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Potty training children

Published on January 3, 2024 at 16:28 / Updated on January 3, 2024 at 17:22

Potty training, also known as toilet training, is an important stage in a child's development. Although it's not always easy to manage, the best way to encourage your kids is by being committed to the process. A small dose of patience, consistency and joy, along with a few practical tips, will help you succeed in this transition.

The ideal age for potty training

First of all, it's impossible to "teach" potty training. Your role as a parent is to support your child through the potty training process. 

Although each child has their own physiological and psychological development rhythm, daytime potty training generally occurs between the ages of 2 and 4. 

Use real words

To make potty training easier for your child, it's essential to use the correct vocabulary, i.e. words associated with elimination, such as "pee-pee," "poo-poo," "potty," "toilet," etc.

What's more, since children learn a lot by imitation, they're tempted to do what you do in many situations, including going to the bathroom. So it's a good idea to put your child’s potty next to the toilet you use, inviting them to imitate you. They will be proud to do what Mom and Dad do when they are ready. 

Signals to watch out for

There are a few signs that your child is ready for potty training. These include:

  • Your child's diaper remains intact and dry for a few hours
  • Your child can tell you when their diaper is full
  • Your child can express their needs
  • Your child wants to take off their diaper and wear underwear
  • Your child keeps their balance when sitting on the toilet or potty
  • Your child's bowel movements become regular and predictable

Despite all the signs, never pressure your child or force them to become potty-trained, which could cause stress and have the completely opposite effect. 

The little potty and the big toilet

The choice of potty or toilet should be left to your child to make them as comfortable as possible. Sometimes, the big toilet can be frightening. Respecting your toddler's preference fosters trust and a positive atmosphere during this period.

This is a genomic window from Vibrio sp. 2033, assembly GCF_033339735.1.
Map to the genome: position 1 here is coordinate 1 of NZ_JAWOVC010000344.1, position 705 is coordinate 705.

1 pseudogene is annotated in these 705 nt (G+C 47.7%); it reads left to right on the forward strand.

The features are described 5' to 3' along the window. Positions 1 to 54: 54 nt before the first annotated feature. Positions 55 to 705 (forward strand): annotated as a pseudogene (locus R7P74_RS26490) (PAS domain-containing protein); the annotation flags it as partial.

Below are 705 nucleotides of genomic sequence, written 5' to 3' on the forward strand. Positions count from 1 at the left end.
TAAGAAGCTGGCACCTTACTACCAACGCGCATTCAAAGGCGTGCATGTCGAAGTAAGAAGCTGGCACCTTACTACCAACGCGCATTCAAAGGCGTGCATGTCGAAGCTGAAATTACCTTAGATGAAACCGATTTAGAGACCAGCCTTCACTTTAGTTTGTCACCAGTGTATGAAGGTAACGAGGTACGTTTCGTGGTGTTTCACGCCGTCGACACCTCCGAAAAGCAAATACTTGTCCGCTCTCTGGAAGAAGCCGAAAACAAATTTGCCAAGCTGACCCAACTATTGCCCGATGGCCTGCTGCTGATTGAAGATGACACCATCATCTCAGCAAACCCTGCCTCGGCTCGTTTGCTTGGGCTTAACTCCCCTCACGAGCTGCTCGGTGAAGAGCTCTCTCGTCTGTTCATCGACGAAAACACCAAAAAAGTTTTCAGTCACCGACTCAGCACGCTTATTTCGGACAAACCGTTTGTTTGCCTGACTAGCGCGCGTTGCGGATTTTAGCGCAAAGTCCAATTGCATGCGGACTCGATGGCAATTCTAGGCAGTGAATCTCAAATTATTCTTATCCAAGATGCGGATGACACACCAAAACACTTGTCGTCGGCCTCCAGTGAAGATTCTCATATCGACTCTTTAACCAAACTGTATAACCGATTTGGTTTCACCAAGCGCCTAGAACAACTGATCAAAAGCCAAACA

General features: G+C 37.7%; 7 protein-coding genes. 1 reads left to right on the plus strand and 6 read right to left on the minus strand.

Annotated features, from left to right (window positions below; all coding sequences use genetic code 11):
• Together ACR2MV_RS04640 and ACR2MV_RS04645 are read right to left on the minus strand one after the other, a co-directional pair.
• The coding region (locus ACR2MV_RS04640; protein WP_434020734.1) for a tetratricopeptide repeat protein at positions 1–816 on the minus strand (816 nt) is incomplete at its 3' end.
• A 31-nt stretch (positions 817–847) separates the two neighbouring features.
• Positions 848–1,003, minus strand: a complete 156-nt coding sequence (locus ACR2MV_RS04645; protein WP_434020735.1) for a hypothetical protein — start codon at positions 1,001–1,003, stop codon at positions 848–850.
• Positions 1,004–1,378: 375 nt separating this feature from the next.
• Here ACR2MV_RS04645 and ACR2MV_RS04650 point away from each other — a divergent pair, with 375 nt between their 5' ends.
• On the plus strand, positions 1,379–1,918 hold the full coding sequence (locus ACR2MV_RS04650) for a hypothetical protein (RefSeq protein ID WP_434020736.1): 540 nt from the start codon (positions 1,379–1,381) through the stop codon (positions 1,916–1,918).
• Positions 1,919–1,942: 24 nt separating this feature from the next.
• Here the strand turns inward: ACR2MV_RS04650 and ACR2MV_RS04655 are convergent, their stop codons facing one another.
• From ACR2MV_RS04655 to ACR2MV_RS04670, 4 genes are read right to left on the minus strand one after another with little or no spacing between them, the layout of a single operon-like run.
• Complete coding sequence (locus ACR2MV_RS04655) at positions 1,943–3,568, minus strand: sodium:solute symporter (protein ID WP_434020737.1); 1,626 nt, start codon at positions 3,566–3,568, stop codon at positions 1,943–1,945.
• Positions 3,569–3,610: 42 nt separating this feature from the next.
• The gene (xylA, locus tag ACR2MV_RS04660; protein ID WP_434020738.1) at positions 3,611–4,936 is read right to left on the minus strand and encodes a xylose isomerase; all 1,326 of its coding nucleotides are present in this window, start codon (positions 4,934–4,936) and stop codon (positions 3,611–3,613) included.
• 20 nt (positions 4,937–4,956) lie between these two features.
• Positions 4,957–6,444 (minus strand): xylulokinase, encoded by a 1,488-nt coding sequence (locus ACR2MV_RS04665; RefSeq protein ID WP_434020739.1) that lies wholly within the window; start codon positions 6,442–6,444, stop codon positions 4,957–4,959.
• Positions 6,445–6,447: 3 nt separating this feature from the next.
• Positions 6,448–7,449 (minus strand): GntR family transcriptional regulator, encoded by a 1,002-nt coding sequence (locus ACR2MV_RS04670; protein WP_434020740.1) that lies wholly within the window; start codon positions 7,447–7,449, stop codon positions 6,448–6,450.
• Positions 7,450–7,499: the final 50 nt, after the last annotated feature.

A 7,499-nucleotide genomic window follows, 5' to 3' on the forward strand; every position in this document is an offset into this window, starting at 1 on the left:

The small potty may seem safer for your child since they can place their feet on the floor and lean on it to maintain their balance. If your child chooses the big toilet, make sure you have a booster seat and put a small bench under their feet so they can feel secure.

How to show your child the ropes

Parents don't always know how to start potty training, and it's perfectly normal to wonder what to do. Here are a few clues to help you get started with toilet training:

  • First, explain how to use the potty and stay with your child in the bathroom.
  • Establish a routine and take your child to the toilet at specific times of the day (waking up in the morning, before and after naptime, before bedtime, etc.).
  • Watch for signs that your child wants to relieve themselves.
  • Encourage your child and congratulate them every time they succeed; avoid teasing or reprimanding them if any "accidents" occur.
  • Teach your child to wash his hands after every visit to the toilet.
  • Be patient and persistent with your child.

The first unsuccessful attempt

It may be that the first attempt is unsuccessful. Perhaps your child just isn't ready. There's no need to rush things. Let a few weeks pass. Then you can try again.

Cleanliness at night

Night-time potty training can take a little longer. It's important to encourage your child to use the potty at night, with your help if necessary. 

When diapers stay dry for a few nights in a row, you can try putting your child in cotton underwear. Don't be discouraged if this doesn't work. Put a diaper or toddler training pants back on for a while and try again a little later.

Ultimately, it's up to your child to lead the way in this potty-training milestone. Your child evolves at their own pace. Trust them!

Text written in collaboration with Vie de Parents

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